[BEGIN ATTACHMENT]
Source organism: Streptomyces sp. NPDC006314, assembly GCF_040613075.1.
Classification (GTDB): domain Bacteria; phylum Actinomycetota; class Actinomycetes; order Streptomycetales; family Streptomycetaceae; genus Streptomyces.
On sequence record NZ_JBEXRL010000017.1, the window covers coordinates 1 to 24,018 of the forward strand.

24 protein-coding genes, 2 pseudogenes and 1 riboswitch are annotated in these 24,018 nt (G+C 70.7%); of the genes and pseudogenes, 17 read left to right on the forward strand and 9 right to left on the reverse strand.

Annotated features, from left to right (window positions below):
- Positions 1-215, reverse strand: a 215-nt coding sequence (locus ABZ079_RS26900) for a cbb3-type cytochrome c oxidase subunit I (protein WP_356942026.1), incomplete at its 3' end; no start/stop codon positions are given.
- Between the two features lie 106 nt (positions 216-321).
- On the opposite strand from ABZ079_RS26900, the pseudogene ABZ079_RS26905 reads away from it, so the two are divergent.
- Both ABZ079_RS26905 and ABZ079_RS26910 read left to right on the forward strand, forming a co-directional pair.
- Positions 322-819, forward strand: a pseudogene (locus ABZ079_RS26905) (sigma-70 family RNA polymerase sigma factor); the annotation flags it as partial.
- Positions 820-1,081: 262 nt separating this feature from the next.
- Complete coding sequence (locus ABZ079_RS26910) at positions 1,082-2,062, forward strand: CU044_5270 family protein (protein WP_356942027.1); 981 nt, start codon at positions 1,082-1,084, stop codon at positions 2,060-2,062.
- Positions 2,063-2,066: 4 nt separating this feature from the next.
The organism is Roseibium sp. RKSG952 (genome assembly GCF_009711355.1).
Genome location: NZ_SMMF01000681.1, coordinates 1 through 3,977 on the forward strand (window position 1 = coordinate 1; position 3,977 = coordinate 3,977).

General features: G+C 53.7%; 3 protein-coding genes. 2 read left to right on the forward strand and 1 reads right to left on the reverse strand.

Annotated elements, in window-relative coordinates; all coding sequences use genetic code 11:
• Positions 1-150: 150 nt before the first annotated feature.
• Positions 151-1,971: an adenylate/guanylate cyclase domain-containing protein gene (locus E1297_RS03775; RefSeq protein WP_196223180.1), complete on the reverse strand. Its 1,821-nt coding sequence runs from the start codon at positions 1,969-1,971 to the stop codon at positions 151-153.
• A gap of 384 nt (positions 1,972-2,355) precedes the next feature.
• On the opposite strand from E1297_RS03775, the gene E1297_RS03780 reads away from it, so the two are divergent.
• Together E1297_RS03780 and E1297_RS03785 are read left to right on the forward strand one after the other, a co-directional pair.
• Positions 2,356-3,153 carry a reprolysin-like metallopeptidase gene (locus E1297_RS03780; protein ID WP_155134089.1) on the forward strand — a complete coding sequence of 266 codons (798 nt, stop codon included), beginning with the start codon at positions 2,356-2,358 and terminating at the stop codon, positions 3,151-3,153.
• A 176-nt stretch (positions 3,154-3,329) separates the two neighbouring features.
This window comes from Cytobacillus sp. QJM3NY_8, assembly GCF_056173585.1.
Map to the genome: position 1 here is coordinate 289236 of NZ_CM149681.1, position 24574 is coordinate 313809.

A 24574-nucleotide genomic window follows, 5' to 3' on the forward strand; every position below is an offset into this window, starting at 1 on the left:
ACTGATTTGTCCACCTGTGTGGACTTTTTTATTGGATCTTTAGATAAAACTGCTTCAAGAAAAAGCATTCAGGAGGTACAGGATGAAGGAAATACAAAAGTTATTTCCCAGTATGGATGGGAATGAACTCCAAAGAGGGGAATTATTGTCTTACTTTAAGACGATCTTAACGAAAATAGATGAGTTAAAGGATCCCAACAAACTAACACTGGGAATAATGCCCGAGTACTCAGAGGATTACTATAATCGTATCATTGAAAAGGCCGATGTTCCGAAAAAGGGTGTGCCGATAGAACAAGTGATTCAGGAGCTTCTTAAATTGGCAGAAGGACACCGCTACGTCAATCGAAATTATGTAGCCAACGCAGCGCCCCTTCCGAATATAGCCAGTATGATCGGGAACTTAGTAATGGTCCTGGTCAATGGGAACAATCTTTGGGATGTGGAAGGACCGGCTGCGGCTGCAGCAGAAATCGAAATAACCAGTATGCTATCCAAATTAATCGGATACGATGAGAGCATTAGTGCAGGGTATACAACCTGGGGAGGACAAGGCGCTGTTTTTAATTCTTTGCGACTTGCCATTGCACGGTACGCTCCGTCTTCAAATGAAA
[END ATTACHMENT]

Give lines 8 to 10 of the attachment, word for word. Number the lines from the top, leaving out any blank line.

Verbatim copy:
- On the opposite strand from ABZ079_RS26900, the pseudogene ABZ079_RS26905 reads away from it, so the two are divergent.
- Both ABZ079_RS26905 and ABZ079_RS26910 read left to right on the forward strand, forming a co-directional pair.
- Positions 322-819, forward strand: a pseudogene (locus ABZ079_RS26905) (sigma-70 family RNA polymerase sigma factor); the annotation flags it as partial.